Elon Musk revealed in an interview that SpaceX's reusable Starship will be the key to make his plan to ensure humans can survive for a long time in a Martian city, Mars, a reality.
The billionaire told the New York Times' host Kara Swisher when he guested in the podcast Sway that humans could take flights on the rocket in two years. He also revealed details of the Starship rocket that will take people to Mars.
(Photo : SpaceX via Getty Images)
CAPE CANAVERAL, FLORIDA - MAY 30: In this SpaceX handout image, a Falcon 9 rocket carrying the company's Crew Dragon spacecraft launches on the Demo-2 mission to the International Space Station with NASA astronauts Robert Behnken and Douglas Hurley onboard at Launch Complex 39A May 30, 2020, at the Kennedy Space Center, Cape Canaveral, Florida. The Demo-2 mission is the first launch of a manned SpaceX Crew Dragon spacecraft. It was the first launch of an American crew from U.S. soil since the conclusion of the Space Shuttle program in 2011.
The Starship rocket is currently being constructed and undergoing tests at SpaceX's massive facility in Boca Chica, Texas. Musk also revealed that they will launch Starship in around August 2021.
"We will run it in automatic mode, without people," said Musk adding that it will be safe for people to go aboard the spacecraft in as early as two years, "but definitely three years."
The Tesla and SpaceX CEO also told Swisher that the sun will eventually "expand and engulf Earth," so humans must go to Mars and build an interplanetary civilization. "This is for sure going to happen, but not anytime soon," he added.
Well, a scientific study from the University of Warwick supports Musk's prediction, although it will occur in the next six billion years.
Meanwhile, when asked if he has plans to go to space aboard the rocket, Musk said he is not ruling out the idea, although he has not thought of it yet.
(Photo : Saul Martinez/Getty Images)
CAPE CANAVERAL, FLORIDA - MAY 30: U.S. President Donald Trump acknowledges SpaceX founder Elon Musk (R) after the successful launch of the SpaceX Falcon 9 rocket with the manned Crew Dragon spacecraft at the Kennedy Space Center on May 30, 2020 in Cape Canaveral, Florida. Earlier in the day NASA astronauts Bob Behnken and Doug Hurley lifted off on the inaugural flight and will be the first people since the end of the Space Shuttle program in 2011 to be launched into space from the United States.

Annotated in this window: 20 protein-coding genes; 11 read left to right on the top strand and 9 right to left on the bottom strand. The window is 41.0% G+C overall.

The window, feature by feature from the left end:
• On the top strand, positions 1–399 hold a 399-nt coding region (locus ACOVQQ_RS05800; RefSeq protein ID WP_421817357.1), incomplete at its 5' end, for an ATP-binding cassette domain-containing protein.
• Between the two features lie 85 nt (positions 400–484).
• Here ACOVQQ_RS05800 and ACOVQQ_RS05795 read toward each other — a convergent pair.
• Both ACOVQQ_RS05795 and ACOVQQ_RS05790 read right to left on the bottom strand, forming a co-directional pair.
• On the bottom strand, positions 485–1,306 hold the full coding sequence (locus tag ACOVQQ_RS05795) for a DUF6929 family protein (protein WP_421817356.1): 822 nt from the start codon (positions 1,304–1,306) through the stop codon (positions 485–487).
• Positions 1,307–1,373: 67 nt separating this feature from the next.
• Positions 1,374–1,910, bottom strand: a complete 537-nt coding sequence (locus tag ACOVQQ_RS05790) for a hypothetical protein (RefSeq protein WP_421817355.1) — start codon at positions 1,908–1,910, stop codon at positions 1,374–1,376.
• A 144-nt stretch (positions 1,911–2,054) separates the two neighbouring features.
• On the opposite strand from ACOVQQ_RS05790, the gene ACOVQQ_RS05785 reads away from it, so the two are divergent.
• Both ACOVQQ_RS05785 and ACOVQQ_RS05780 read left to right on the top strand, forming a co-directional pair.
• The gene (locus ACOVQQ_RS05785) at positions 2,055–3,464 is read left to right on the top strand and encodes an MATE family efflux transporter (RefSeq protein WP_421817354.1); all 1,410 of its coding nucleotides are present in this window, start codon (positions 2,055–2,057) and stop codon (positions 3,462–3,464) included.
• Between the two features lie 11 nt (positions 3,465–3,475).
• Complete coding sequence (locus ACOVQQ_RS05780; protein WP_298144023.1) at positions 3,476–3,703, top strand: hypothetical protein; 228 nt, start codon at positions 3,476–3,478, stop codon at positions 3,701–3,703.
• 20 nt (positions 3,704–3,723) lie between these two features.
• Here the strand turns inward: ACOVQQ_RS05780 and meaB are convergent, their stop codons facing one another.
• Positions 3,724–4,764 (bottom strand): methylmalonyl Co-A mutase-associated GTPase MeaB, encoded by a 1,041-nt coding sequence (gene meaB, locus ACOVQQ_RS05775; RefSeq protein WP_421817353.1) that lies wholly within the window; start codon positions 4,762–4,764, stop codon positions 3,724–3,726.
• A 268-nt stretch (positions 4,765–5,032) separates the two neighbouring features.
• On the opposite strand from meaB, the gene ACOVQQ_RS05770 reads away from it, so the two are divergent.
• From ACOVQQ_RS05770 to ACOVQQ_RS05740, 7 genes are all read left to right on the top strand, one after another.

Tech Times previously reported that SpaceX would need to produce 1,000 Starship rockets to sustain a Martian city. To reach a goal of taking a million people to Mars by 2050, SpaceX will launch about three Starship flights per day with 100 humans for each flight. Musk told Swisher that he is positive his firm can make it happen.
Musk noted that SpaceX can "lower the cost to space" by using advanced technology and creating reusable rockets. This saves much of taxpayers' money as reusability is highly significant for humans' access to space."
"It is really kind of insane to have a rocket be expendable," he said. To be able to build a machine that crashes into the ocean and leaves debris at the seafloor is "crazy."
SpaceX's journey to space
The first SpaceX's Starship prototype was revealed in 2019, and its main goal is to send humans to Mars. However, Musk's initial plan was to have the rocket launched in low orbit in March with humans inside by the end of 2020.
However, due to some issues with the Starship program since 2019, there have been adjustments in SpaceX's schedule.
While Musk hopes to ensure civilization is "improving over time," he is worried that humans are slowing down progress, "and we are getting old."
Despite the bumps and competitions, Musk is not worried about the delays in the company. "Nobody has ever made a fully reusable orbital rocket. So just having that at all is pretty significant," Musk noted.
As SpaceX is currently competing with Jeff Bezos' Blue Origin and other private firms in the space industry, they have different approaches to ensuring humanity's survival in space.
"If you have advanced rockets, you can decide whether you want to live on a space station thing or Mars," Musk noted, adding that there is a long way to go. "We can't even get back to the moon," he added.
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Written by CJ Robles
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